The CODEC Research Centre for Digital Theology
Who are we?
CODEC is place of research, inquiry, translation, re-coding and re-engineering between faiths millennia old and the contemporary digital world. Our aim is to research and to transform the theological conversation concerning digital culture. The current staff are displayed in the photo, but CODEC includes a much larger network of people exploring together the impact digital culture is making on contemporary pedagogy, the world of faith and discipleship, and on our engagement with the Bible and other sacred texts.
What do we do?
CODEC is a research centre – so our staff can be found presenting public lectures in major universities; speaking at faith festivals such as Greenbelt or Spring Harvest; leading a small group conversation in a local church; giving a paper at an academic conference; supervising a student working on a dissertation at Durham or elsewhere; sitting at a desk coding, or reading, or watching a video; or creating a Lego movie of Psalm 139; reading and writing papers; engaging with local and national government; writing funding bids for the UK’s leading Research Councils.
Our research is both theoretical and applied – listening to voices from the public, from the pew and from the academy; both a servant of the Church and a prophetic voice to the Church; developing the practical outcomes of our research into reports, resources and training opportunities, such as MediaLit – our week long course for faith practitioners exploring both the practicalities and theology of digital culture, communication and faith.
Why Digital Theology?
Digital is changing the world. It's not just the impact of new digital technology, but a whole raft of social changes accompanying this digital shift across many aspects of the way that we live in the twenty-first century, and across different geographic and social regions. Changes in technological innovation, not least the internet and social media, impact nations and their political realities in different ways, as well as transforming our homes and relationships. The Church too is changing through its engagement with social media, its communication through websites, and increasing use of digital technology in worship, in pastoral practice and in evangelism.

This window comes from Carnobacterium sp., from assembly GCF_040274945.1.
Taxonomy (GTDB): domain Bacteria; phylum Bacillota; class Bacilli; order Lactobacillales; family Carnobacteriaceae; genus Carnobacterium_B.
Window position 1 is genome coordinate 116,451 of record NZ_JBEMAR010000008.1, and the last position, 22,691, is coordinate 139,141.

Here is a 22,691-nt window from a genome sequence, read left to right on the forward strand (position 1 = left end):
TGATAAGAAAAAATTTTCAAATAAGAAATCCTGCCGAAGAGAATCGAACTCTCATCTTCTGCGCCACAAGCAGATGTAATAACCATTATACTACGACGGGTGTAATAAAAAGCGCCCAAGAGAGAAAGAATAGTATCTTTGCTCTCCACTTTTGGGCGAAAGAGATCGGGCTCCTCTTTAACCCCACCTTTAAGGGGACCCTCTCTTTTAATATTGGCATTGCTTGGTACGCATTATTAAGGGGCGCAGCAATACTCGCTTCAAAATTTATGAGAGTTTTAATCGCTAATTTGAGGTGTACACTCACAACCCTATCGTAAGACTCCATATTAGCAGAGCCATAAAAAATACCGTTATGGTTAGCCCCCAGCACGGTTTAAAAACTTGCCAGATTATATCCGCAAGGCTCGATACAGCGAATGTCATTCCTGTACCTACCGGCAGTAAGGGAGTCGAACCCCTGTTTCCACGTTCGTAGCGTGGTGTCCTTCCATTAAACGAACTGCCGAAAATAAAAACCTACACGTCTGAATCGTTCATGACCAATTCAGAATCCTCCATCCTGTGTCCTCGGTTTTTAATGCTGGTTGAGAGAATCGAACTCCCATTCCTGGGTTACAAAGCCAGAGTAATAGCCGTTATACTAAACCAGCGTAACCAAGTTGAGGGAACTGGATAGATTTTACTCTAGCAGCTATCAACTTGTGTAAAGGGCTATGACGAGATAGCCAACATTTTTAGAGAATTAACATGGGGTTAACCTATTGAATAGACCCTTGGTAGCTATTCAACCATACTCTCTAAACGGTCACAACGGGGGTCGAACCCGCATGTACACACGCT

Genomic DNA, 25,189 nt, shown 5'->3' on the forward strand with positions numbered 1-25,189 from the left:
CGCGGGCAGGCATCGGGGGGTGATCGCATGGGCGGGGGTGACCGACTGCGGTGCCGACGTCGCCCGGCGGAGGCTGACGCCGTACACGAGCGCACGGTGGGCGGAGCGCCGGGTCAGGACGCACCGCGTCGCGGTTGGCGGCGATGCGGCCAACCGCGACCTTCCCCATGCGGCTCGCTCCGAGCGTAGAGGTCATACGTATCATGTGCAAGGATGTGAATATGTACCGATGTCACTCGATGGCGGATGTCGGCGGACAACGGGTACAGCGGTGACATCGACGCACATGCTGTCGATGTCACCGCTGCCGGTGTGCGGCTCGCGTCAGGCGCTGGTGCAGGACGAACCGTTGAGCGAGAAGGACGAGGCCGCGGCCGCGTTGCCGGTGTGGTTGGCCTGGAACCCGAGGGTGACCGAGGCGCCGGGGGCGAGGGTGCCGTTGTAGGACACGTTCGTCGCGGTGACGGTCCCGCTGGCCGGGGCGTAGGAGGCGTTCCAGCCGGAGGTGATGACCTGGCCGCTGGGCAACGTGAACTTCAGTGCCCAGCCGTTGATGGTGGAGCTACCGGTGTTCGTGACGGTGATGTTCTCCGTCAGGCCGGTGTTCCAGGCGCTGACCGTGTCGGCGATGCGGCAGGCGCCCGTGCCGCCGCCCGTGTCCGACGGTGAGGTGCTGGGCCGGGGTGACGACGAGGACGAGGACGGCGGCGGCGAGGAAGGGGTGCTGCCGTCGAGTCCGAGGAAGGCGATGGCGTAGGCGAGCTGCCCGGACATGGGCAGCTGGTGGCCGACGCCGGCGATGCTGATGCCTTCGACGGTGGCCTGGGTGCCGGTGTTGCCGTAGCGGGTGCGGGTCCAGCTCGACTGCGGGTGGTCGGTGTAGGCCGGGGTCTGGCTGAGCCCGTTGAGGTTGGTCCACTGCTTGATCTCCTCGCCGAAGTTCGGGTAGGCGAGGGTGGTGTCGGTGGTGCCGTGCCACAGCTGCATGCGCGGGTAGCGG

At the same time, a number of thinkers are exploring how this massive cultural change affects theology and, vice versa, how theology might speak into this massive cultural change. In what ways might theology temper, adapt or offer a steer for digital culture? In what ways does our digital context provide a new lens through which we can reflect on key Christian doctrines? Are there elements of contemporary religious practice which lend themselves to digital expression more easily than others?
What are our foci?
Our work focuses on four areas:
- Theology in a Digital Age – including Biblical literacy; the impact of digital transformation on society, culture and communication; theological issues related to religious identity online
- Preaching & Communication in a Digital Age – homiletics; communication of ideas; theology of entertainment; and the place of imagination in the life of faith.
- Discipleship in a Digital Age – discipleshiptrove.com; the continued BigBible web project; issues of growth and discipleship within religious communities and their use of social media; being human in a digital age.
- Digital Resources – providing first class examples of digital artefacts for use in teaching, training and discipleship through the Common Awards process and for wider distribution within theological training establishments in the UK and beyond.
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St John's College
CODEC Research Centre for Digital Theology, St John’s College, Durham University. Exploring interfaces between the Bible, digital & contemporary culture.
CODEC, St John’s College,
3, South Bailey
0191 334 3855